Which shorebird nests in some of the remotest parts of the planet and is an occasional vagrant visitor to Britain?

Which shorebird nests in some of the remotest parts of the planet and is an occasional vagrant visitor to Britain?

I am a long-billed dowitcher, also known as the red-breasted snipe or brownback. Since most of the world’s estimated 500,000 long-billed dowitchers breed in North America, we prefer to be called shorebirds rather than by the British term wader.

In the United States, the word wader refers only to long-legged birds such as storks and herons whereas our legs are short and slender. We rarely appear in Europe but do occasionally turn up thanks to the north Atlantic weather that pushes a few of us across the ocean during our autumn migration. Unfortunately, Europeans talk about us as vagrants because we turn up miles from where we’re supposed to be, but it’s a word that implies we don’t have a home to go to and that we live by begging. Neither is true.

We are chunky, medium-sized, rugby ball shaped members of the sandpiper family (about 29cm/ 11 inches in length; 113 grams/4 ounces in weight) and appear good-looking during the breeding season when our upper body turns rufous-brown and white, and our throat and breast turn a bright cinnamon with dark scalloping. A banding of black and white appears on our tail feathers. By contrast, we molt for winter into rather dull gray feathers and a pale belly. Our beak is long, straight and used for probing shallow water or wet mud in search of food. You can watch us feeding using a rapid up-and-down motion that looks like we’re operating the needle of a sewing machine. Long toes allow us to walk on top of the mud.

I should also mention our close relative, the short-billed dowitcher, who we are often confused with. They look like us, eat like us, and despite their name, have a long beak like us. Fortunately, we don’t compete for the same food. They prefer saltwater whereas we feed in freshwater ponds, sewage treatment areas, marshes, other non-saline water, and the upper parts of estuaries. We also make a different noise; they use a staccato “tu-tu-tu” call while we use short, sharp cries of “keek” or “peet-peet”.

You might wonder about the origins of our name, the long-billed dowitcher. It is thought to have come from the Iriquois Indians although there is an alternative suggestion that it was given to us by early New World hunters who used “duitscher” as their dialect for German and thought we looked similar to the German snipe.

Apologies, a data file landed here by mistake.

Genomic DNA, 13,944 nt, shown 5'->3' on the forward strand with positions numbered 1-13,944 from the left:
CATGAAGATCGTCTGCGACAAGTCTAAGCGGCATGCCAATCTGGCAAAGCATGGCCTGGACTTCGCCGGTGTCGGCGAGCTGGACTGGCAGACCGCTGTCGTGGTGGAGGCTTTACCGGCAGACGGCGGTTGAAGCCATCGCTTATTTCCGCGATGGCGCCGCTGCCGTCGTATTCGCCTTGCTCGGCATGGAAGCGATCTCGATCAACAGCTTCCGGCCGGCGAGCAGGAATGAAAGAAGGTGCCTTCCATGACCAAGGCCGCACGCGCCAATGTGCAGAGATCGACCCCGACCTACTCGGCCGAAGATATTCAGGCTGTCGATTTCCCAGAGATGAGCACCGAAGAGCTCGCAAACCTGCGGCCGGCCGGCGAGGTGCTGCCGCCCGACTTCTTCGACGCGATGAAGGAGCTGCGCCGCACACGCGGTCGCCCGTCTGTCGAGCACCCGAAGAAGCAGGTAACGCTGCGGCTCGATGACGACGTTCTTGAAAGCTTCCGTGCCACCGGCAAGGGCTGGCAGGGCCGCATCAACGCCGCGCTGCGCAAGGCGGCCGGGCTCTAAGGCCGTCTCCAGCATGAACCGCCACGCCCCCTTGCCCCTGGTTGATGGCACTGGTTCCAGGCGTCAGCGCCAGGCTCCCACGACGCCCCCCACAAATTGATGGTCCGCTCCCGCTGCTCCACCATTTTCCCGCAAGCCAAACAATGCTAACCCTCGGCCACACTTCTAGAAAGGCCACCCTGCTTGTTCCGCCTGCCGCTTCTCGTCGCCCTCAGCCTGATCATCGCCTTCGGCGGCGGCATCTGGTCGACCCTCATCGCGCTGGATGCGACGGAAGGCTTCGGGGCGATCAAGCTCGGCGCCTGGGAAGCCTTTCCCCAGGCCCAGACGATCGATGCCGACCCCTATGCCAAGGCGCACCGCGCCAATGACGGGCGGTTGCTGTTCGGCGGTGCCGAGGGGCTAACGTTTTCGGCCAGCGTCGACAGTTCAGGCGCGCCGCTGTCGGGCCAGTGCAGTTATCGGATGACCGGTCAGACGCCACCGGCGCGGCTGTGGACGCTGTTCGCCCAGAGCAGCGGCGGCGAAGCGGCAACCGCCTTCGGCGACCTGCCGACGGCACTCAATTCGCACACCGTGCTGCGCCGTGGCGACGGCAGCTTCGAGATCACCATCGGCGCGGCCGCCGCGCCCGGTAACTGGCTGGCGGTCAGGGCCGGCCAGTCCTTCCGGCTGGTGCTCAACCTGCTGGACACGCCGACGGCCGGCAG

We stay away from humans by nesting in desolate insect-infested tundra along the high Arctic, ranging along the northern coastlines of Canada and Alaska, and as far away as eastern Siberia. Finding a mate is a competitive process; several males will band together to chase after a female, and we call out loudly as we fly around her. Once mated, we fight off any other male that shows an interest in our partner.  She lays her eggs on the ground, usually in sedge or wet meadows, and the nest is cup-shaped, made of marsh grasses and moss, and lined with small leaves. The incubation duties are shared. Once hatched, the chicks quickly leave the nest to feed themselves. I sometimes stay behind for a few days to keep an eye on them while my partner begins her migration south.  

We mainly migrate through the western half of North America, often accomplishing the journey in one stage, whereas our close relatives stop and start several times. We thrive during winter among the network of wetlands in California, although some of us continue as far south as the south-eastern states and Central America. We are one of the last species to migrate.

The challenge during the autumn migration is to avoid the northern storms that can blow an individual long-billed dowitcher, especially juveniles, way off course and even across the Atlantic, more than 2,600 miles (4200km) to Britain, and beyond. This creates surprise appearances in Europe where individual birds may stay for long periods. It takes only a short period of time after arrival to attract the attention of humans. As a rare vagrant, we quickly stimulate interest among a group of birdwatchers known as “twitchers”, who travel instantly to sites where the sighting of a rare species is reported. The purpose is to add that species to their Life List (the list of birds they have personally seen and identified during their lifetime).

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